A work crew cleans up city property. (Photo provided by Oak Harbor Police Department)

A work crew cleans up city property. (Photo provided by Oak Harbor Police Department)

Work crews clean up trashed sites

City property off Fakkema, 7th and Goldie cleared of carts, needles, clothing

An old stroller, plastic chairs, bike parts, shopping carts, a VCR, piles of clothing, syringes and other trash was picked up from city property by Oak Harbor city staff members and a state Department of Corrections work crew during a cleanup effort in June.

Oak Harbor Police Chief Kevin Dresker said nobody was actively camping on the sites when he posted them a few days before the cleanup, but it appeared people were living at some of the sites in the past.

The cleaned-up properties were located off of Goldie Road, Seventh Street and Fakkema Road. Trash was also picked up in Freund Marsh.

The extensive work relied on a lot of hands to help.

Dresker said the city was able to leverage help from the Department of Corrections work crew, which is made up of people who are working off public service hours ordered by the court or the state.

In addition, public works staff and police department personnel assisted with the three-day effort. The city’s code enforcement officer and members of the mayor’s new Public Safety Work Group were also involved.

“It worked out really well,” Dresker said.

“It was a symbiotic relationship. Everyone did a great job.”

Public works employees went out ahead of time to try to retrieve hypodermic needles that were discarded at the sites. Dresker said about 100 were found, including a number of them in a container; it was actually fewer than officials had expected.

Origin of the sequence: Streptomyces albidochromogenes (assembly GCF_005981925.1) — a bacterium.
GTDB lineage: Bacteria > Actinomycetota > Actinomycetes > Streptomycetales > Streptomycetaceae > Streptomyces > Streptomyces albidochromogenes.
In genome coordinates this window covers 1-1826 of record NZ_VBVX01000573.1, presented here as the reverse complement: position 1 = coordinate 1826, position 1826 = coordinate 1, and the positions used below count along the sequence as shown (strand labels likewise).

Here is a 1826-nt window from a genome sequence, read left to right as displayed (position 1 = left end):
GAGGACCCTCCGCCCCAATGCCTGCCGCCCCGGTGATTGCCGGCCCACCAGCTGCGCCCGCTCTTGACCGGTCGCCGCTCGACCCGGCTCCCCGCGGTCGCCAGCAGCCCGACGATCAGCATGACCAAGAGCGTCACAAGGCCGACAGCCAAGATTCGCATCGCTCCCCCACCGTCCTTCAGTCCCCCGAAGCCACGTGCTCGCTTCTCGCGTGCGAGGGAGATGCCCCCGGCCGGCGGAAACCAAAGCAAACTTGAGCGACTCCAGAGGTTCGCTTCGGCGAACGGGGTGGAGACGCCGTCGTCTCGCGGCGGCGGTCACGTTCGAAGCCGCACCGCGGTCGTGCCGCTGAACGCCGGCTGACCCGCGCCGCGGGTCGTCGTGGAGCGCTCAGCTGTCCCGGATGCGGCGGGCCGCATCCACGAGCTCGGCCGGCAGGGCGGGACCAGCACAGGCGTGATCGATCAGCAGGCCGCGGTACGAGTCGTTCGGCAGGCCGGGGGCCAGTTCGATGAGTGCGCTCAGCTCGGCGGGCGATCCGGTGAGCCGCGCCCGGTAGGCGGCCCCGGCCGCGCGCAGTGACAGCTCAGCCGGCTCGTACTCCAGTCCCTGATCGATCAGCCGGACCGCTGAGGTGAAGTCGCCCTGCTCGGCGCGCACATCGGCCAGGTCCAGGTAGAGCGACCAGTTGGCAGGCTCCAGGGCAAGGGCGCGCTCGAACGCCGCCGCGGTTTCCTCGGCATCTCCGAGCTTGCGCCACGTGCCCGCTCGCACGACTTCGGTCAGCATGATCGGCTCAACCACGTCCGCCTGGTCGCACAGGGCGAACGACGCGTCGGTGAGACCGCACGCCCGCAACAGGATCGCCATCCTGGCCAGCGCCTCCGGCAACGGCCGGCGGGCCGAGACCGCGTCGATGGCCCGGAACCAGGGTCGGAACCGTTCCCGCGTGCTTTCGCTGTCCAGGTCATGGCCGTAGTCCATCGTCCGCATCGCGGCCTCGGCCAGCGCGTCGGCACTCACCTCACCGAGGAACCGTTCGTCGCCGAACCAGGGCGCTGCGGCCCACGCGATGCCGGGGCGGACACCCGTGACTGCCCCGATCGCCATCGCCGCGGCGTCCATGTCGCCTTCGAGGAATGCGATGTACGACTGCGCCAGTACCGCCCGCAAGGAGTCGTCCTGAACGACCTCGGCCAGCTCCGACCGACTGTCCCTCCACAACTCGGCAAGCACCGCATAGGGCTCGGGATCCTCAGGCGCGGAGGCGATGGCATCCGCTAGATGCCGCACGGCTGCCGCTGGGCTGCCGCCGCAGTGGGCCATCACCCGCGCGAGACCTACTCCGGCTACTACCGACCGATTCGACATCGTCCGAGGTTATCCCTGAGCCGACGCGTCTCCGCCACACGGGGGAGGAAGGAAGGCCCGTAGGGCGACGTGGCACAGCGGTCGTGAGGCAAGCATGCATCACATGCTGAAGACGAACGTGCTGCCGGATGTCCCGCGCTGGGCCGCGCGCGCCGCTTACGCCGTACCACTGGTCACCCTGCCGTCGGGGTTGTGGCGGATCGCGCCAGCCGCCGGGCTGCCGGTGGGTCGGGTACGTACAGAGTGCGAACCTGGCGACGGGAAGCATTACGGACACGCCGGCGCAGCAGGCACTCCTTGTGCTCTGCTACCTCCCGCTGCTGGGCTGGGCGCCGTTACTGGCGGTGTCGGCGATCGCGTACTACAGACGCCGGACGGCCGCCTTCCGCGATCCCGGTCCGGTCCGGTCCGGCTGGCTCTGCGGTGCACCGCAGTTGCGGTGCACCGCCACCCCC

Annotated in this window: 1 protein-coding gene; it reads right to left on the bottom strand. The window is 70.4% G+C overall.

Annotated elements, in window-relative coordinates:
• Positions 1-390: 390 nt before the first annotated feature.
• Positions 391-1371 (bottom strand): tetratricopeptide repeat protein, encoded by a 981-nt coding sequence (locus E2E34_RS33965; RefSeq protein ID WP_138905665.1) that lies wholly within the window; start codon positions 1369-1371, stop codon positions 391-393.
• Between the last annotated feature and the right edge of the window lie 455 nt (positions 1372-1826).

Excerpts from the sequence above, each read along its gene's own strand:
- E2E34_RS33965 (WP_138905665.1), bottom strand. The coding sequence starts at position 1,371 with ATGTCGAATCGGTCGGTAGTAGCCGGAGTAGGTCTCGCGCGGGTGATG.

Island County commissioners agreed to waive tipping fees for a limited number of dumpsters filled with junk.

The cleanup efforts were especially important in environmentally sensitive areas, such as the wetlands on Seventh Avenue and Freund Marsh, according to a city press release.

Dresker said there’s probably three or four sites on private property that are also filled with trash, but neither the Department of Corrections crew nor city employees can do cleanup work on private property for a variety of reasons.

The city’s code enforcement officer is working with the property owners to clean up these vacant properties and to post them with “no trespassing” signs.

More in News

Man gets 6 months for ‘communicating with a minor for immoral purposes’

A 32-year-old petty chief in the Navy originally accused of raping a… Continue reading

Community Green is open

The Town of Coupeville has announced that the newly improved public parking… Continue reading

Music Festival sponsorships available

Oak Harbor Music Festival is now open for 2019 sponsorship opportunities. Festival… Continue reading

After 40 years, SVC closing its South Whidbey Center

Skagit Valley College will likely shutter classrooms on South Whidbey after teaching… Continue reading

Mental health patient flees ER, steals car, leads chase

A mental health patient left the hospital against doctor’s orders, stole a… Continue reading

Photo by Maria Matson/Whidbey News-Times
                                Water Aerobics instructor Christine Burton leads a class.
Pool fixes to be completed before summer’s end

John Vanderzicht Memorial Pool in Oak Harbor is back in business, with… Continue reading

County awards land preservation grants

Island County commissioners last week awarded grants to two projects that will… Continue reading

Groundbreaking July 25 for next Habitat Home

The public is invited to attend a groundbreaking ceremony for a new… Continue reading

Most Read